Ford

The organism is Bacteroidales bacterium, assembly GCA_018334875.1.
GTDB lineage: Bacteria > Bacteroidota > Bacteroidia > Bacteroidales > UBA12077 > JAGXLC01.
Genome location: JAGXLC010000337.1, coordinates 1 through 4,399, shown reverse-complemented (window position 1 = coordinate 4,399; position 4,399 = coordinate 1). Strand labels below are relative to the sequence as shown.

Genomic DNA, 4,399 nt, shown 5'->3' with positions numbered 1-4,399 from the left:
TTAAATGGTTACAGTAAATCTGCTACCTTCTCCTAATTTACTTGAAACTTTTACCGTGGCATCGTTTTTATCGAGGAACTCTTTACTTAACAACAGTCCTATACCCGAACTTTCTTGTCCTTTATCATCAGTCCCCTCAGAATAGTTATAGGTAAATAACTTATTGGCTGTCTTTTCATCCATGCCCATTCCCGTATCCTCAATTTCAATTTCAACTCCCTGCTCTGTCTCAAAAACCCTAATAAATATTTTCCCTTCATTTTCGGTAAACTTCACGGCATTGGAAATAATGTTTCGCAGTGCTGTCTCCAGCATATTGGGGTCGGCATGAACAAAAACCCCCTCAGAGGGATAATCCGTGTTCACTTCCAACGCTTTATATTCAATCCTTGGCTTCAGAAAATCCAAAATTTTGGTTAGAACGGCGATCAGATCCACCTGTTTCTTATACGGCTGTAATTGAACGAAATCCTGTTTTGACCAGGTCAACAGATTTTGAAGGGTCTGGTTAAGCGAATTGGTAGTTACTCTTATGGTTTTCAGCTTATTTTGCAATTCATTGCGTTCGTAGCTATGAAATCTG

As one of the “Big Three” US automakers and one of the most successful automakers to this day, Ford has cemented its legacy in the automotive world. Their large-scale manufacturing procedures paved the way for modern automotive mass production. It was such a key part of Ford’s identity in the early years that it inspired the term “Fordism,” often used when referring to mass production processes. The mechanization of car manufacturing allowed automobiles to be within the grasp of the middle class for the first time in the early 1900s. The Model T and Model A would become pillars of American life for the first part of the 20th century. Ford was also responsible for introducing the first mass-produced Flathead-V8 engine in 1932. Beyond automotive endeavors, Ford also expanded into other areas including military manufacturing and superconductivity research. In the late 1950s, Ford merged with other auto manufacturers including Mercury, Lincoln, and Continental. Bringing Ford into the mass-produced performance arena, Ford released the first Mustang in 1964, introducing the world’s most famous pony car. Ford would be heavily involved in auto racing in the 1950s through the present day. The Ford GT40 and many of Carroll Shelby’s Ford-derived cars like the Shelby GT350 and Shelby GT500 would become truly legendary. Ford was also an engine supplier for Formula One from 1966 to 2004. Ford is well known for their engine designs, with V8 engines being their forte. The 289 V8 Small Block, 428 Cobra Jet, Boss 302, and Boss 429 engines are all truly classic powerhouses that have powered some of the most famous cars in history.